Today is the last day of work before the Easter holiday in Sweden. Good Friday and Easter Monday are national holidays. Banks are closed (but, heck, they are closed most of the time already), and most other businesses will be on holiday. One of the interesting things here. In the US, when there’s a national holiday, its basically for everybody except the working poor in retail or food service. In Sweden, national holidays are for everybody, and they just shut things down. Grocery stores might be open, but you better have your liquor stocked up because System Bolaget will be closed.
Speaking of System Bolaget, that is the alcohol monopoly in Sweden – you can only buy booze there (other than being served in a bar or restaurant). I finally got around to going to one (since they too have bankers hours). It was actually a decent store with a good selection and good prices. People complain about the lack of options, but it’s a hollow complaint because SB negotiates on behalf of 10 million Swedes and gets a pretty good deal, of which they keep no profit. So, the selection and cost of booze is quite good! As long as you can get there when it’s open!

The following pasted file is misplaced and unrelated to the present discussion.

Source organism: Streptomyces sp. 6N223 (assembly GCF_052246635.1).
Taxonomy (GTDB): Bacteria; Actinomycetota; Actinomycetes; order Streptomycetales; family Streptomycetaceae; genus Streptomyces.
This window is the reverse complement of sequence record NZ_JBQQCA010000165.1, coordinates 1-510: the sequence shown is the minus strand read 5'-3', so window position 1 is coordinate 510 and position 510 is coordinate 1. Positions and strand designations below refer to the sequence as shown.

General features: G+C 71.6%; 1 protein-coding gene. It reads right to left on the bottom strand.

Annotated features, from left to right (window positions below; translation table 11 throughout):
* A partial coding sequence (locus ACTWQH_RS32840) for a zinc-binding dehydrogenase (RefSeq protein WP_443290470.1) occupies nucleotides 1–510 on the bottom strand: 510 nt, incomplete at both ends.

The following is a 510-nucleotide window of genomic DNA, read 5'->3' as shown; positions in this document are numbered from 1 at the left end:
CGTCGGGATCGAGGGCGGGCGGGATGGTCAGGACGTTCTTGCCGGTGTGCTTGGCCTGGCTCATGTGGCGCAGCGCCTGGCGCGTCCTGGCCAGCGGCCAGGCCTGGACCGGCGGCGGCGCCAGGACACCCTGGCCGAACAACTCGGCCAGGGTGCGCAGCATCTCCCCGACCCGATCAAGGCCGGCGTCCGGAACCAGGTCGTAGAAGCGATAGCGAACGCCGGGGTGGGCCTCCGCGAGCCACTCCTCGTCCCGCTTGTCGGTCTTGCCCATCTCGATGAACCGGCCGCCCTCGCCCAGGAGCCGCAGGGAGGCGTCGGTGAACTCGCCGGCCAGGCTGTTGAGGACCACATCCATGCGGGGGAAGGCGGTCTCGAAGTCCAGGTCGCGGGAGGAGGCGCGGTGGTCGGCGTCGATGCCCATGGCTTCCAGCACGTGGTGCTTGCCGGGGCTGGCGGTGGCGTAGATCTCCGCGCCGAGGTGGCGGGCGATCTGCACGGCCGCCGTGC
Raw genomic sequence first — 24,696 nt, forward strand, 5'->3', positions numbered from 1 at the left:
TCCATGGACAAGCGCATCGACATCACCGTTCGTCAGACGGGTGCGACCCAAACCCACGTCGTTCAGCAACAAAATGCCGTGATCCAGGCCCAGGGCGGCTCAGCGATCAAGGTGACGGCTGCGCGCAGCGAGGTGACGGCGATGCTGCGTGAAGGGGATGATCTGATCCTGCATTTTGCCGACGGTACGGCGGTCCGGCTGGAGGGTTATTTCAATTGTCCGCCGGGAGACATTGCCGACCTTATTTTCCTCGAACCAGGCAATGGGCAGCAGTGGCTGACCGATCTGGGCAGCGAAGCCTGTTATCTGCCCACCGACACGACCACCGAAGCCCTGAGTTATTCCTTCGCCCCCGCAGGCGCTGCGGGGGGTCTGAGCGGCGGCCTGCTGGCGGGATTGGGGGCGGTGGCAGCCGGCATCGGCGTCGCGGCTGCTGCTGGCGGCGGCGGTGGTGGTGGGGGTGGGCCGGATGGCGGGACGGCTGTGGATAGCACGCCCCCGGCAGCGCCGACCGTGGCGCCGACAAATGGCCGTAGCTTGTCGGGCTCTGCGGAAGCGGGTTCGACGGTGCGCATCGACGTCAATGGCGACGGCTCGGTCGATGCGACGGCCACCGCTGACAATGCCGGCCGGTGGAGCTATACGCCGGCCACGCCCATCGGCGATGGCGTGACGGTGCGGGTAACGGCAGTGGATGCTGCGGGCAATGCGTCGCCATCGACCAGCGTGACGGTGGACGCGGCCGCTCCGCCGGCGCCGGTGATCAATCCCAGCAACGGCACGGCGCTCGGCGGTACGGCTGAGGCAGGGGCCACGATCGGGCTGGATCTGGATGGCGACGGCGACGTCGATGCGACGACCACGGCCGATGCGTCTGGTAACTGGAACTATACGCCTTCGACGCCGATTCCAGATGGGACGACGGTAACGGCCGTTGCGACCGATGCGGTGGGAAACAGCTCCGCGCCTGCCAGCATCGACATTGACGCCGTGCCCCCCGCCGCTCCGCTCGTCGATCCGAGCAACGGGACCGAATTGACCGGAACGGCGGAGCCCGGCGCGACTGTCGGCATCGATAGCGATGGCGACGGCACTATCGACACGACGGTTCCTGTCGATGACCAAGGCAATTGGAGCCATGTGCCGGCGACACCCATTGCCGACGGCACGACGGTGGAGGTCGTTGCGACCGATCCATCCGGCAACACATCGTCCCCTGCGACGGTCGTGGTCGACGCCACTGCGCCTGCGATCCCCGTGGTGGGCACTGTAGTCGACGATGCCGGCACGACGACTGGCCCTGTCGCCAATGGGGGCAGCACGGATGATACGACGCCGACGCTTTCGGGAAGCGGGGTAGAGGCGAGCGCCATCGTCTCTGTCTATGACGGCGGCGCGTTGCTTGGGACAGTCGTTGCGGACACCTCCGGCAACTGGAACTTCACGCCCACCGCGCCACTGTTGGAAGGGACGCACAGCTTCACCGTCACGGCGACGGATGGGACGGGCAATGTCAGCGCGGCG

Back to Easter. It’s called Påsk here (pronounced “posk”, and has an etymology with Passover), and people say Glad Påsk for Happy Easter. The funny thing is, Sweden has these holidays on religious holidays, but this is a totally secular country. I suppose it’s a reversal of the early Christians that co-opted the vernal equinox with Easter and the winter solstice with Christmas, and now Swedes are taking time off for Easter, but nobody goes to church for it.
I went into the office today, and they had an “Easter feast” in the cafeteria, So, I tried it out. My colleagues said that basically all Swedish feast meals are the same.
Basically, a lot of fish. 2 kinds of pickled herring. 2 kinds of smoked salmon. Chicken kebab (which might be the most legit thing on there). Potatoes. Meatballs with a beet-in-mayo dressing. There was Brie cheese, and some weak melon. The basic framework for every Swedish feast.
And finally, today was my cleaning day at the hotel and the staff left me a little Easter egg. It was really nice!